Midwestern Meltdown

Senator Russ Feingold, progressive icon, is now likely to fall in November.

The Midwest

The Democrats are bracing themselves to get slaughtered in the Midwest come November. From Western Pennsylvania to the Great Plains, White Independents disillusioned with Obama are preparing to take out their anger and frustrations on Democratic governors, senators, and congressmen.

Democratic fortunes in the Midwest are now so bad that the South, where the last Jacksonians are abandoning the party, looks rosier by comparison. In the Midwest, 35% of voters plan to vote for generic Democrats, as opposed to 39% of voters in the South.

If the election were held today, Democrats would lose the governorships of Ohio, Iowa, Pennsylvania, Wisconsin, Illinois and Michigan. They would lose Senators in Wisconsin, Indiana, and Pennsylvania. According to Democratic pollster Tom Jensen, there are too many Democratic House seats in the region to count that could be lost.

“When Obama was elected, it was almost like he was the second coming of a political Jehovah, who was somehow going to deliver us into the promised land,” said Bill Ballenger of Inside Michigan Politics. “And more and more things have happened that have disillusioned people.”

What to make of this?

1.) The upheaval in the Midwest can be attributed entirely to White voters. It is the Midwestern equivalent of the Jacksonian revolt in the South.

2.) Of all the regions of America, the Midwest is the most unstable. In the Midwest, there are more Reds who vote Democrat than anywhere else, mostly for economic reasons.

3.) As the Democratic Party comes more firmly under Blue control, due to the flight of other White constituencies in the South and West, the Reds in the Midwest will begin to gravitate toward the Red majority in the Republican Party.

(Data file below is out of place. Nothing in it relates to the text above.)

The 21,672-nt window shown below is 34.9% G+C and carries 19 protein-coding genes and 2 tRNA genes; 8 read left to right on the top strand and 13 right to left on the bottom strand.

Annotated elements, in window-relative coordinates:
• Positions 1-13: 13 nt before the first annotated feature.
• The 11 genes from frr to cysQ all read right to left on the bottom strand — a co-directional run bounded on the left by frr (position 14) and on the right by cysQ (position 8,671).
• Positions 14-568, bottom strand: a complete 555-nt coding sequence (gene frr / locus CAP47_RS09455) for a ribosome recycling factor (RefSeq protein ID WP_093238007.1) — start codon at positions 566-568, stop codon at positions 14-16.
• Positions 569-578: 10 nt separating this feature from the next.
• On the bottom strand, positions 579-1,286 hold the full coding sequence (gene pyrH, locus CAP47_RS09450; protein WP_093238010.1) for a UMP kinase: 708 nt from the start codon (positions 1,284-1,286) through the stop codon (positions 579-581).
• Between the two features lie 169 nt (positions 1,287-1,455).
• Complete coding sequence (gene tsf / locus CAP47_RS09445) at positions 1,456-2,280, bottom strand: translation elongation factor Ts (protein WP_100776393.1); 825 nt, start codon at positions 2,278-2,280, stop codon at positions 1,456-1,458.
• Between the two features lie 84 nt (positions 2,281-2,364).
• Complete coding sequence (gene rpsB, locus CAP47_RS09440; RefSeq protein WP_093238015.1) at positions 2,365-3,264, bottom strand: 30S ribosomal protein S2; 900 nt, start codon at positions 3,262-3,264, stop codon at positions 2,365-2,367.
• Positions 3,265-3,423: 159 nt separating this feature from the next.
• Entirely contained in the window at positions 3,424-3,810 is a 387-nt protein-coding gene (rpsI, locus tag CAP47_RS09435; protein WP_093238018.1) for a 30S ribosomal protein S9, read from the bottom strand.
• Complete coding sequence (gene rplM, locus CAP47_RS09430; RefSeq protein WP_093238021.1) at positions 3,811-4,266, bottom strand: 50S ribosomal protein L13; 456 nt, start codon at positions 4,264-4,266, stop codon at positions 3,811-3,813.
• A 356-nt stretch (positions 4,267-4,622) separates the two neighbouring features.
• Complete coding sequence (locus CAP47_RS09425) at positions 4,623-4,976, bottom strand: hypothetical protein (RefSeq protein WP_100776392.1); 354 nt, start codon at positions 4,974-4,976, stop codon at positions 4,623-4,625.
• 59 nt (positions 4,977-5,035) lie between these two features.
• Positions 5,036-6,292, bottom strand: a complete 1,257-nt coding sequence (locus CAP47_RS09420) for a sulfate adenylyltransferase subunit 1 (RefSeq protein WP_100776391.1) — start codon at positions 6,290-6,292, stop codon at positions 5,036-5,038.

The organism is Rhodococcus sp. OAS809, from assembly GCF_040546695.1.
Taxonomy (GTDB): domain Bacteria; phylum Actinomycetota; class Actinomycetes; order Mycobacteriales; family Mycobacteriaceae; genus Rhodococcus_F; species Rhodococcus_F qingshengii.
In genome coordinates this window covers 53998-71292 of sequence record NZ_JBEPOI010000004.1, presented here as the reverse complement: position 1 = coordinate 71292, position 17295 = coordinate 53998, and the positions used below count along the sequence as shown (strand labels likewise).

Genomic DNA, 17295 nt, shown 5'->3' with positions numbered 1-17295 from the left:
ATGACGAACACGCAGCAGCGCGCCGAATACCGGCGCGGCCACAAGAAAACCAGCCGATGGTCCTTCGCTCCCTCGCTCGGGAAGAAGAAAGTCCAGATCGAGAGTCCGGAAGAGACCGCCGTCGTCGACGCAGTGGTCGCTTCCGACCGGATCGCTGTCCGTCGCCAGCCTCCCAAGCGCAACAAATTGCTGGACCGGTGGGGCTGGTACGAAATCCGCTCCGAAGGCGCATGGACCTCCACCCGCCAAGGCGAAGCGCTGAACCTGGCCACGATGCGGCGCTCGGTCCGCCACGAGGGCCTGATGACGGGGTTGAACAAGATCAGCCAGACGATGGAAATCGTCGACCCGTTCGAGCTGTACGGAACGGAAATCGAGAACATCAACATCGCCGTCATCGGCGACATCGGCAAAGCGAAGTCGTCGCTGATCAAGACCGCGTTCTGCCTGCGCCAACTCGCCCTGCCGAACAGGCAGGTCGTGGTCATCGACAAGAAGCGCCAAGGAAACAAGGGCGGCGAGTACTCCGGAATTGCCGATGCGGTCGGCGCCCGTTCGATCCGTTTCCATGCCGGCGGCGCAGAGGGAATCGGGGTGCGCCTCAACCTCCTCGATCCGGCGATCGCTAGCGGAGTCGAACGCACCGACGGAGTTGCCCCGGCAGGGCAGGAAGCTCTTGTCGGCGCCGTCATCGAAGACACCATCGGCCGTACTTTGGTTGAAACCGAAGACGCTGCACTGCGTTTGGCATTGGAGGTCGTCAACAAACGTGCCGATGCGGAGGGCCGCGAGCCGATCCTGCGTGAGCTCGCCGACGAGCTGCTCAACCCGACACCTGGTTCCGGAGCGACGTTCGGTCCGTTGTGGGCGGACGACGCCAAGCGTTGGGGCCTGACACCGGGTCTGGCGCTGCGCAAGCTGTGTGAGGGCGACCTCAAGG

4.) There is a consolidation going on within the two parties. Previously, there were lots of Blues in the Republican Party and even more Reds in the Democratic Party.

Now, the Reds are purging the Blues in the Republican Party, and the Independents and Reds in the Democratic Party are crossing over and joining them.

In July, Angelo Codevilla in America’s Ruling Class described how two-thirds of American voters, some Democrats, most Republicans, and all Independents lacked a vehicle in American politics.

This movement in White America can be seen as an effort by disenfranchised White voters to capture, purge, and transform the Republican Party into an electoral vehicle that represents their interests.

5.) The influx of so many White Independents and Democrats into the GOP has massively augmented the power of the conservative base. This explains the success of the ongoing Tea Party revolt, the unpopularity of the GOP, and the dramatic revival in Republican electoral prospects.

6.) If the economy continues to deteriorate under a Republican Congress, it remains a possibility that this shift could temporarily reverse, and the Midwest could tilt back toward the Democrats.

In the long term, it is unlikely a Blue controlled Democratic Party will be able to retain the millions of Red voters in the American Heartland. The White vote will continue to solidify. The perception that Whites are outsiders and a beleagured minority under attack from the Blue elite will grow to new heights.

By 2012, we should know whether the decline of the Democratic Party in the Midwest is a mere hiccup over economic malaise in the region, or a Red earthquake that will realign the White electorate.

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15 Responses to Midwestern Meltdown

  1. Daybreaker says:

    Republican outreach to Jews, Blacks and Hispanics has resulted in humiliating failures. The situation isn’t what it was when Colin Powell was effectively offered the presidency, when neoconservatives could imply that a change in policy and personnel would move the Jewish vote to the Republican column, or when John McCain fondly supposed that if George W. Bush and Karl Rove couldn’t get much action from the Hispanic vote, that just meant a stronger champion of the Hispanic cause was required, like himself.